Avoid concomitant use of POMALYST with strong inhibitors of CYP1A2. If concomitant use of a strong CYP1A2 inhibitor is unavoidable, reduce POMALYST dose to 2 mg.
Please see full Prescribing Information, including Boxed WARNINGS and Medication Guide.
ABECMA (idecabtagene vicleucel) is a B-cell maturation antigen (BCMA)-directed genetically modified autologous T cell immunotherapy indicated for the treatment of adult patients with relapsed or refractory multiple myeloma after four or more prior lines of therapy, including an immunomodulatory agent, a proteasome inhibitor, and an anti-CD38 monoclonal antibody.
WARNING: CYTOKINE RELEASE SYNDROME, NEUROLOGIC TOXICITIES, HLH/MAS, AND PROLONGED CYTOPENIA
Identify CRS based on clinical presentation. Evaluate for and treat other causes of fever, hypoxia, and hypotension. CRS has been reported to be associated with findings of HLH/MAS, and the physiology of the syndromes may overlap. In patients with progressive symptoms of CRS or refractory CRS despite treatment, evaluate for evidence of HLH/MAS.
Fifty four percent (68/127) of patients received tocilizumab (single dose: 35%; more than 1 dose: 18%). Overall, 15% (19/127) of patients received at least 1 dose of corticosteroids for treatment of CRS. All patients that received corticosteroids for CRS received tocilizumab. Ensure that a minimum of 2 doses of tocilizumab are available prior to infusion of ABECMA.
Monitor patients at least daily for 7 days following ABECMA infusion at the REMS-certified healthcare facility for signs and symptoms of CRS and monitor patients for signs or symptoms of CRS for at least 4 weeks after ABECMA infusion. At the first sign of CRS, institute treatment with supportive care, tocilizumab and/or corticosteroids as indicated.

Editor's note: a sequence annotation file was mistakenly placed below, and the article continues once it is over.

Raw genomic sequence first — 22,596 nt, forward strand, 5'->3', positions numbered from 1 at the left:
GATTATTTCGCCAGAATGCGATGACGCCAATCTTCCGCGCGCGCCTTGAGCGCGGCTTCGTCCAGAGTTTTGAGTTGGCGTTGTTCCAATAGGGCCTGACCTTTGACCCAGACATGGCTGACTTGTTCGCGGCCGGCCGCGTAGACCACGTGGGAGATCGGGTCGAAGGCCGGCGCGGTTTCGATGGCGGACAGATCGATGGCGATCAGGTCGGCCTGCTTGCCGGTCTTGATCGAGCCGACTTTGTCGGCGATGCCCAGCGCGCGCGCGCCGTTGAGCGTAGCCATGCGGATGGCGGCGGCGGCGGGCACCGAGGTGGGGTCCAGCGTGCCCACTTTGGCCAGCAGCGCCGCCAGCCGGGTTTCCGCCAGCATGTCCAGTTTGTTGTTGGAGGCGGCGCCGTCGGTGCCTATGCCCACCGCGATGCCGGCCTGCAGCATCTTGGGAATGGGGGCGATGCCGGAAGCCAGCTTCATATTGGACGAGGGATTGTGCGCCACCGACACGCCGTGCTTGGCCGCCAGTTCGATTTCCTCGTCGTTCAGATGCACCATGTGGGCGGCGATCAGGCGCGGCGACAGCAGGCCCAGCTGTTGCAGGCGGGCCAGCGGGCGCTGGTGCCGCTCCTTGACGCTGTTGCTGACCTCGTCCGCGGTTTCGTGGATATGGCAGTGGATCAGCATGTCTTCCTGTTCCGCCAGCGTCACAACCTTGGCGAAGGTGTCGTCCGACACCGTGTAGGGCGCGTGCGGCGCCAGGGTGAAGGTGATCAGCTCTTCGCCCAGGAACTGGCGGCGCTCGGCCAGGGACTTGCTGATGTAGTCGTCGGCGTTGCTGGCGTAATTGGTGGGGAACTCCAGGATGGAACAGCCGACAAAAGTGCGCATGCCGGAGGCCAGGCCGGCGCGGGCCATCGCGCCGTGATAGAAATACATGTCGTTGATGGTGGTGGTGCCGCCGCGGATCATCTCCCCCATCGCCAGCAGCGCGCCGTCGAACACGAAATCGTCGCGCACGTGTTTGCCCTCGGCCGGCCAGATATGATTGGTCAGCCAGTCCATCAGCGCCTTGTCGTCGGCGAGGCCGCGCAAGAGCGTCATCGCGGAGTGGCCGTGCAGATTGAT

Counsel patients to seek immediate medical attention should signs or symptoms of CRS occur at any time.
Monitor patients at least daily for 7 days following ABECMA infusion at the REMS-certified healthcare facility for signs and symptoms of neurologic toxicities and monitor patients for signs or symptoms of neurologic toxicities for at least 4 weeks after ABECMA infusion and treat promptly. Rule out other causes of neurologic symptoms. Neurologic toxicity should be managed with supportive care and/or corticosteroids as needed.
Counsel patients to seek immediate medical attention should signs or symptoms occur at any time.
Febrile neutropenia was observed in 16% (20/127) of patients after ABECMA infusion and may be concurrent with CRS. In the event of febrile neutropenia, evaluate for infection and manage with broad spectrum antibiotics, fluids, and other supportive care.
Viral Reactivation: CMV infection resulting in pneumonia and death has occurred following ABECMA administration. Monitor and treat for CMV reactivation in accordance with clinical guidelines. Hepatitis B virus (HBV) reactivation, in some cases resulting in fulminant hepatitis, hepatic failure, and death, can occur in patients treated with drugs directed against plasma cells. Perform screening for CMV, HBV, hepatitis C virus (HCV), and human immunodeficiency virus (HIV) in accordance with clinical guidelines before collection of cells for manufacturing.
Three patients underwent stem cell therapy for hematopoietic reconstitution due to prolonged cytopenia. Two of the three patients died from complications of prolonged cytopenia. Monitor blood counts prior to and after ABECMA infusion. Manage cytopenia with myeloid growth factor and blood product transfusion support.
Monitor immunoglobulin levels after treatment with ABECMA and administer IVIG for IgG <400 mg/dl. Manage per local institutional guidelines, including infection precautions and antibiotic or antiviral prophylaxis.
The safety of immunization with live viral vaccines during or after ABECMA treatment has not been studied. Vaccination with live virus vaccines is not recommended for at least 6 weeks prior to the start of lymphodepleting chemotherapy, during ABECMA treatment, and until immune recovery following treatment with ABECMA.